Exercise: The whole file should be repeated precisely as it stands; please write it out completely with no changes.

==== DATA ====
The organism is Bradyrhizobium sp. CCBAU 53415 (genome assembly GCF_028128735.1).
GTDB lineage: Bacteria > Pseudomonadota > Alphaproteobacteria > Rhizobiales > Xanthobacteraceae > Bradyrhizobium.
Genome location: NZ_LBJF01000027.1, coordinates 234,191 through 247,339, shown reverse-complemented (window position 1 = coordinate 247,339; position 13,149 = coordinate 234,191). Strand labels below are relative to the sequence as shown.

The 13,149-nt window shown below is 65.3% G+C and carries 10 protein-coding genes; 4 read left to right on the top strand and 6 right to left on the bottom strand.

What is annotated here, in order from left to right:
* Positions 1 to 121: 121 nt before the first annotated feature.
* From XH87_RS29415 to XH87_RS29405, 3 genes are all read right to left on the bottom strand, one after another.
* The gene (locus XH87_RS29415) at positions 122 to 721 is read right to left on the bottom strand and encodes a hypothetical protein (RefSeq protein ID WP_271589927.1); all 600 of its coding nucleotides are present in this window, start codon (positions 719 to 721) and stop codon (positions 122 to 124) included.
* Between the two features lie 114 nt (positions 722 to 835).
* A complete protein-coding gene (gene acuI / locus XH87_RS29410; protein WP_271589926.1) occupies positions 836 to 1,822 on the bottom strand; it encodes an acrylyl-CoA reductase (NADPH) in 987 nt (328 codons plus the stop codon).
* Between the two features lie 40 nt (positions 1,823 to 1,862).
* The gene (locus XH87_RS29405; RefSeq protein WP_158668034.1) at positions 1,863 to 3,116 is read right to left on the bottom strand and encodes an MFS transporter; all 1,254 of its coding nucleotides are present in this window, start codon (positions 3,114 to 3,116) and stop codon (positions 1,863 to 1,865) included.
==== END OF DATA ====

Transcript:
The organism is Bradyrhizobium sp. CCBAU 53415 (genome assembly GCF_028128735.1).
GTDB lineage: Bacteria > Pseudomonadota > Alphaproteobacteria > Rhizobiales > Xanthobacteraceae > Bradyrhizobium.
Genome location: NZ_LBJF01000027.1, coordinates 234,191 through 247,339, shown reverse-complemented (window position 1 = coordinate 247,339; position 13,149 = coordinate 234,191). Strand labels below are relative to the sequence as shown.

The 13,149-nt window shown below is 65.3% G+C and carries 10 protein-coding genes; 4 read left to right on the top strand and 6 right to left on the bottom strand.

What is annotated here, in order from left to right:
* Positions 1 to 121: 121 nt before the first annotated feature.
* From XH87_RS29415 to XH87_RS29405, 3 genes are all read right to left on the bottom strand, one after another.
* The gene (locus XH87_RS29415) at positions 122 to 721 is read right to left on the bottom strand and encodes a hypothetical protein (RefSeq protein ID WP_271589927.1); all 600 of its coding nucleotides are present in this window, start codon (positions 719 to 721) and stop codon (positions 122 to 124) included.
* Between the two features lie 114 nt (positions 722 to 835).
* A complete protein-coding gene (gene acuI / locus XH87_RS29410; protein WP_271589926.1) occupies positions 836 to 1,822 on the bottom strand; it encodes an acrylyl-CoA reductase (NADPH) in 987 nt (328 codons plus the stop codon).
* Between the two features lie 40 nt (positions 1,823 to 1,862).
* The gene (locus XH87_RS29405; RefSeq protein WP_158668034.1) at positions 1,863 to 3,116 is read right to left on the bottom strand and encodes an MFS transporter; all 1,254 of its coding nucleotides are present in this window, start codon (positions 3,114 to 3,116) and stop codon (positions 1,863 to 1,865) included.